Real ale and craft beer ABV trends
CAMRA (Campaign for Real Ale) is again holding its annual Great British Beer Festival (GBBF) in London this week. The organisers share some information about all the beers on offer at the festival on their website, including their alcoholic strength of each one. The strength is measured as ABV, or alcohol by volume. Since 2016, we’ve been tracking the strength of the beers drunk at the festival.
Knowing that more and more low and no alcohol beers are appearing on the market all the time, we have been expecting there to be more lower alcohol beers at this festival as well. But so far we have not seen that trend at this flagship event.
The festival separates their beers into two main categories “Real ales” (UK beers, served from a cask) and “International beers” (beers not from the UK, served either on draught or from bottles). We’ve looked at them separately as well, since the international beers tend to be higher strength and combining the two could distort the findings.
Where is the ABV of real ales going?
The average ABV of the GBBF real ales was 4.4% in 2016, and 4.5% in both 2017 and 2018. A little higher, but not very much. In 2019, the average has jumped again, this time to 4.7%. This is beginning to look like an upward trend.
In a similar vein, the ABV of each year’s highest strength beer keeps getting higher. From an already quite high 7.5% beer in 2016, via 10% ones in 2017 and 2018, this year we found a 12.8% beer at the top of the list.
We also searched for all the lower strength beers, to see whether there is more choice for the mindful drinkers looking to reduce their alcohol consumption. Happily, we find that there is more low-ABV options on offer. The ABV of the lowest strength beer has reduced from 3.0% in 2016 to 2.2% in 2019. And the number of beers at 3% and under has increased from a lonely 1 in 2016 to 4 in 2017 and 2018, and an even better 8 in 2019.
Stronger international beers
Looking at the international beers (for which we don’t have the data from 2016), the picture is more stable. The average ABV of these beers has come down slightly, from 6.5% in 2017 to 6.3% this year. The lowest strength beer has been a constant 3% at all three festivals. And at the other end, the highest ABV beer has varied from 14% to 18%. On the whole the international beers are then much stronger than the UK ones, but their ABV figures haven’t changed much over time.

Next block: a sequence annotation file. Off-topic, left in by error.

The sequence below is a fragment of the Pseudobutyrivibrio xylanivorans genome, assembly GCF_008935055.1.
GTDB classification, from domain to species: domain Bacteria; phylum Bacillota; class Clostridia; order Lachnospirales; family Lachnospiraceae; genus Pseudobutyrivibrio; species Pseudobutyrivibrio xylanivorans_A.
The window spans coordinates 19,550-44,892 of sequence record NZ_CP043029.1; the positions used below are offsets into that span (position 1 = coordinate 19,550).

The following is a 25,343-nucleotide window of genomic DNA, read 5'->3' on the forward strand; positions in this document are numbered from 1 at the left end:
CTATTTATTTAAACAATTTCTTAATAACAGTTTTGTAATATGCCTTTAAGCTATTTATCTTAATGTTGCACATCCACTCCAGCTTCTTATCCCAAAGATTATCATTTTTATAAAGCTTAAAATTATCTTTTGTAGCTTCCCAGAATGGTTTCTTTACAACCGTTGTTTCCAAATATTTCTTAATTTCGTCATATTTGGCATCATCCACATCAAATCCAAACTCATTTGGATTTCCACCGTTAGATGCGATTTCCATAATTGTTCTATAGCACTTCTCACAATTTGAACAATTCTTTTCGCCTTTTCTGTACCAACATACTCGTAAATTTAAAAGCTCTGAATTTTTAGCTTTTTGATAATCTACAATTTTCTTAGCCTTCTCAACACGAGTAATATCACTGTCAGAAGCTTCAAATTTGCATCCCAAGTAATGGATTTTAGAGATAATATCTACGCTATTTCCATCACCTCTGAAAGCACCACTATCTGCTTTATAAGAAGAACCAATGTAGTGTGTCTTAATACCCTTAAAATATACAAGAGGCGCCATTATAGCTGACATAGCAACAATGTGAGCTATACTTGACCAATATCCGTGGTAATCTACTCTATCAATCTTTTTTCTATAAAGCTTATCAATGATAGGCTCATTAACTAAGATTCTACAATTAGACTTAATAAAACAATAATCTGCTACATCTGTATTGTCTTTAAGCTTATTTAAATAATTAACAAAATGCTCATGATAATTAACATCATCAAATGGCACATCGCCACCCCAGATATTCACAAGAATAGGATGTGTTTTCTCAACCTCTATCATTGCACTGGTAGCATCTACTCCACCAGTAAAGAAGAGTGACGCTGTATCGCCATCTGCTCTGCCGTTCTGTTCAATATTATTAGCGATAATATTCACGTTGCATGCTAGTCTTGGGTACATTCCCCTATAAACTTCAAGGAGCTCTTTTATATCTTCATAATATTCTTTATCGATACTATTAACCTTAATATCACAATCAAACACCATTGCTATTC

Does it matter?
All of these numbers are of course only from one event, so they may not tell us too much about what is happening in the world of beer. And they also contain errors: a 6% beer was listed as “0.0%” in this year’s programme, and a 6.8% beer as “68.0%” last year (we’ve corrected both of these figures for our analysis). There are likely to be other mistakes in the data.
We also know that there have in fact been alcohol-free beers at the festival in previous years, but for some reason they have not been listed in the online beer line-up that we’ve used to gather our data. However, the alcohol-free beers have always been limited to a very small number, so they would not change the overall picture by very much.
It is good to see that the festival website guides people to the vegetarian/vegan and gluten-free beers available. It is unfortunate that they don’t make the same effort to make it easier to find the lower alcohol beers.
When we spoke to CAMRA in 2017, they told us that their “beer orderers however are careful to ensure that there is a wide range of beers at a wide range of ABVs”. We feel that they could be a bit more careful still, to find more beers in the lower ABV range.
All data has been downloaded from the Great British Beer Festival website each year. The number of real ales listed by year: 535 (2019), 520 (2018), 444 (2017), 374 (2016). The number of international beers listed by year: 482 (2019), 384 (2018), 365 (2017). For anyone worried that the average is not the best measure to use here, the median of the real ale ABVs has followed a very similar trend: from 4.2% in 2017 to 4.5% in 2019.